'Don't do it!': GP on £80,000 a year complains about her job

‘Don’t do it!’: GP on £80,000 a year complains about her job and how much work she has to do

  • A GP claimed she isn’t payed ‘fairly’ for her role, saying it is a lot of ‘hard work’
  • READ MORE: Our offers to doctors are fair and final, Steve Barclay says 

A GP who earns over £80,000 a year claimed she isn’t fairly paid for the role and warned future GP’s against the profession. 

While the London-based GP said she ‘enjoys’ her job, she described it as ‘hard work’, and claimed they are asked to do a lot more than what they’re paid for. 

In a now-viral TikTok video Aydan Alsaad, known online for his ‘Pay Transparency’ videos, stopped the woman on the street to ask her what her job was. 

It comes as senior medics walked out of hospitals across England this week as part of a 48-hour strike and as junior doctors and consultants participated in their first joint strike in the health service’s 75-year history. 

In a now-viral TikTok video, claimed she isn’t fairly paid for the role and warned future GP’s against the profession

In the interview, which took place in London, the woman said she ‘enjoys’ her job, but  described it as a lot of ‘hard work’, 

Responding to the TikToker’s question, the woman said she had been a GP for eight years and revealed she can make anything between £80,000 and £90,000 per year. 

When asked if she is paid fairly, the GP quickly responded with ‘No’, explaining that she is asked to do a lot of work. 

She said: ‘I think we are asked to do a lot more for not necessarily the patient just admin which takes a lot more time.’

Responding to the TikToker’s question: ‘What advice would you give to anyone who wants to be a GP,’ the woman said: ‘Don’t do it,’ and advised that they undertake ‘any other profession.’

She explained: ‘It’s a hard job if you want to do it for a rewarding job and a vacation then by all means do it but don’t do it for any other reasons.’

While she said she enjoys her role, she said: ‘But I’m too far down the tunnel to take the turn back.’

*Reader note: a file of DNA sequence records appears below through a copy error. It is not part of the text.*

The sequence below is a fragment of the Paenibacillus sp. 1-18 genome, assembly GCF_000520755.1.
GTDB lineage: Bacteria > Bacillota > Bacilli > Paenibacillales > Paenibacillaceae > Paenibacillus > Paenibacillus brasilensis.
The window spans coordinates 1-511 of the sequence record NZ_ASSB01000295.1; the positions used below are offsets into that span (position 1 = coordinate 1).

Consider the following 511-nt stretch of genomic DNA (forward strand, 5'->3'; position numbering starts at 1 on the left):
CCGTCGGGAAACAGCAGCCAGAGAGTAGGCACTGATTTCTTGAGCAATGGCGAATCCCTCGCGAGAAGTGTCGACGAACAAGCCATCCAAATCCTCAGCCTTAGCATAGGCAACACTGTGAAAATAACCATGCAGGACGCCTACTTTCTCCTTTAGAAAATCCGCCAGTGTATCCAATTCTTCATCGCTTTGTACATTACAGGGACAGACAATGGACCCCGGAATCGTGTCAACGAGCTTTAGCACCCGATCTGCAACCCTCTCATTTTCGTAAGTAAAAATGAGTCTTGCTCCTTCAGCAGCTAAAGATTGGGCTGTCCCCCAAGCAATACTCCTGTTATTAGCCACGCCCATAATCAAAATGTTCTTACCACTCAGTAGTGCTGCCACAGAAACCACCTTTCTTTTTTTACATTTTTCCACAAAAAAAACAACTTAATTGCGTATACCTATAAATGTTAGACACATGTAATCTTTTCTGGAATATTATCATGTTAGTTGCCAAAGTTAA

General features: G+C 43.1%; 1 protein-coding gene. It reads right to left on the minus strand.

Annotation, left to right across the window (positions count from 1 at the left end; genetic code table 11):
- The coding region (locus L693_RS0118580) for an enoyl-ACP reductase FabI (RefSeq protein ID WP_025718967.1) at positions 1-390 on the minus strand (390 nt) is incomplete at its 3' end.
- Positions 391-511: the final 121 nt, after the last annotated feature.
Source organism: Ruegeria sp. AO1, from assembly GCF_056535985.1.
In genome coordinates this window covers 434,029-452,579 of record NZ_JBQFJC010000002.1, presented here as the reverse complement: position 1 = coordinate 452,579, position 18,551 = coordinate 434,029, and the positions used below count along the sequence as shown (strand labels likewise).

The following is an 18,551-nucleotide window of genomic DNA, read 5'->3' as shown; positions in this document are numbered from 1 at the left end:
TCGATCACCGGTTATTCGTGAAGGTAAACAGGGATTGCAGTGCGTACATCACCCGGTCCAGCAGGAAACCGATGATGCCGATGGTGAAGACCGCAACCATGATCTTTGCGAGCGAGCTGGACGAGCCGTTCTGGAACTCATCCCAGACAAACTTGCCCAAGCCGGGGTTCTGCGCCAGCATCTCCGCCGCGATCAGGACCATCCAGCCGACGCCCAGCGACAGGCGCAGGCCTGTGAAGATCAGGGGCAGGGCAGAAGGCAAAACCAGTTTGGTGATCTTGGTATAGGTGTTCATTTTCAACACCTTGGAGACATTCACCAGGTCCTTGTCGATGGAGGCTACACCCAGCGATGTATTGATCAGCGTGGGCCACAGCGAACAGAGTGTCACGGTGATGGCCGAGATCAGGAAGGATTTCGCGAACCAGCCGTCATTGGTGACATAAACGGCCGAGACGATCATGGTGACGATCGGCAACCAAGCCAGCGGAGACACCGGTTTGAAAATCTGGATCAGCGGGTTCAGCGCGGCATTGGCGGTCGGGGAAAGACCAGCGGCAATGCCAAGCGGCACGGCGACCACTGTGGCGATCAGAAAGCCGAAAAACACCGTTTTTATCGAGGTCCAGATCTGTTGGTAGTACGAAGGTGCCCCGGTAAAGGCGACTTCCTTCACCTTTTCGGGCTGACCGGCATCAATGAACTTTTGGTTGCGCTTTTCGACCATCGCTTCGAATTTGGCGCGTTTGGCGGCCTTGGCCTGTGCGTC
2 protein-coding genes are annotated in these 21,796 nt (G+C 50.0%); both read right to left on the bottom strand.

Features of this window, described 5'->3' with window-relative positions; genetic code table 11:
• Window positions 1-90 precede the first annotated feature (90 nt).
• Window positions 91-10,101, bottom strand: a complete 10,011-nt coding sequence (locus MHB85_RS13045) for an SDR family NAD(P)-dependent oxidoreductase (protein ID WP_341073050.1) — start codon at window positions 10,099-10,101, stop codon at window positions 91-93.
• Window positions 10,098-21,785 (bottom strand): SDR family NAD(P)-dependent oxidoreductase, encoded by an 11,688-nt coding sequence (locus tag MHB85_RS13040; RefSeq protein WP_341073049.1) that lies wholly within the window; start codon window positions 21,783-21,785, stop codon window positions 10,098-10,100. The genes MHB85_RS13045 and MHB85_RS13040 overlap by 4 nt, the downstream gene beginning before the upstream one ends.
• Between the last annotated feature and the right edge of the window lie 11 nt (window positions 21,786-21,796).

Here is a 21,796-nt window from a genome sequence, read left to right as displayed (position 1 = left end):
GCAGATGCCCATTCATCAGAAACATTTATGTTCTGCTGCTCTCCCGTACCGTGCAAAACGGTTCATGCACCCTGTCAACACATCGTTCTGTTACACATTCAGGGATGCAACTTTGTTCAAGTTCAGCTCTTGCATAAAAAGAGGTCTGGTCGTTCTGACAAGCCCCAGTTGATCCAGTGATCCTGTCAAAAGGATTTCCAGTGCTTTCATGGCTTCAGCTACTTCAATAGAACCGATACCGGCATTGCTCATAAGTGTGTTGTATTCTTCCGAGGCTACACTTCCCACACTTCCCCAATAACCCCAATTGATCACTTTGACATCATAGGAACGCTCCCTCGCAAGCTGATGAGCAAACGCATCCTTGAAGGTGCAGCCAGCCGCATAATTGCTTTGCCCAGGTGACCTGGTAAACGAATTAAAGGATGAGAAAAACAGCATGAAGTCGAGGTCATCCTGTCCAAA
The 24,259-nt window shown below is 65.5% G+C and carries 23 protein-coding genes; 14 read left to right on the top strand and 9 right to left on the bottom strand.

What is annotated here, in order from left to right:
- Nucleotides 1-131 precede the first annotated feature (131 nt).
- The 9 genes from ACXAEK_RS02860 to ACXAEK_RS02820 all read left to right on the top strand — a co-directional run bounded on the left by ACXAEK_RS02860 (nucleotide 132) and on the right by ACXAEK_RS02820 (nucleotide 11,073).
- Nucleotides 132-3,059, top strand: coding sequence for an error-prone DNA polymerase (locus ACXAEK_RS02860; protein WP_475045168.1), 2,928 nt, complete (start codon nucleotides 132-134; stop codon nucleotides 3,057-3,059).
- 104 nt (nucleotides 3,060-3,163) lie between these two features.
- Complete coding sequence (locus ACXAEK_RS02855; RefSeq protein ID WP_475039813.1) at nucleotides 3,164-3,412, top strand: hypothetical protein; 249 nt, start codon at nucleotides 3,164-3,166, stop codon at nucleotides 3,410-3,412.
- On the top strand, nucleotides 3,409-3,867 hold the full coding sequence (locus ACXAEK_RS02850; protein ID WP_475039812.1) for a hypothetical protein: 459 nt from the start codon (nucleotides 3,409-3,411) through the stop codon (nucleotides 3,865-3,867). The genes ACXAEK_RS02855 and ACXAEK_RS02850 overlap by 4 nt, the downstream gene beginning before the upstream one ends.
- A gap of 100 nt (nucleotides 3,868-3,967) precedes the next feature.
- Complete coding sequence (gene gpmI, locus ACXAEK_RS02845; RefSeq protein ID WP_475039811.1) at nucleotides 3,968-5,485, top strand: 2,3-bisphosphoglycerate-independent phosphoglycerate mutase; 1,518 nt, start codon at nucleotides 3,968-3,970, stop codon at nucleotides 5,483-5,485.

‘I do enjoy my job. I’m really happy doing what I’m doing but it’s hard work,’ she said. 

The latest NHS data estimating the earnings and expenses of GPs in 2021-22 found that the average income for contractor GPs stood at £153,400 for contractor GPs and £118,100 for combined (contractor and salaried GPs). 

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Meanwhile the average pay for salaried GPs was £68,00. This is up from £64,900 in 2020/21 and £63,600 in 2019/20.

In a report by the Organisation for Economic Co-operation and Development (OECD) from December 2020, it was found salaried GPs earn 180 per cent above the national average wage. 

READ MORE: Striking junior doctors accused of ‘politically-motivated’ campaign to bring down Government, as health bosses warn their walkouts have cost NHS £1billion

Since it was posted, the video has been viewed more than 1.5 million times and has raked in thousands of comments from TikTokers. 

Many users are in agreement with the GP and have suggested she is not paid fairly, one person wrote: ’80K for a GP in London is quite poor.’

One person added: ‘She’s a lovely doctor, really honest and she’s right in what she’s saying. It’s very hard work and a big responsibility.’

Meanwhile, some were shocked at how much GP’s could make, one person wrote: ‘Did not think they made that much.’

According to data from The Health Foundation, GPs provide a lower percentage of their appointments face to face compared with other patient care staff in general practice – with just 61 per cent of appointments in July 2023 taking place face-to-face. 

Dennis Reed, director of Silver Voices, which campaigns for elderly Britons, described the rise in GP earnings as ‘eye-watering’ and said patients should expect a better service for the ‘huge’ amount partners are pocketing. 

He told MailOnline: ‘GPs are now receiving huge salaries from the NHS and they can still do private work on the side.

‘The least we can expect is that they do more to return the number of face-to-face appointments to pre-pandemic levels.’

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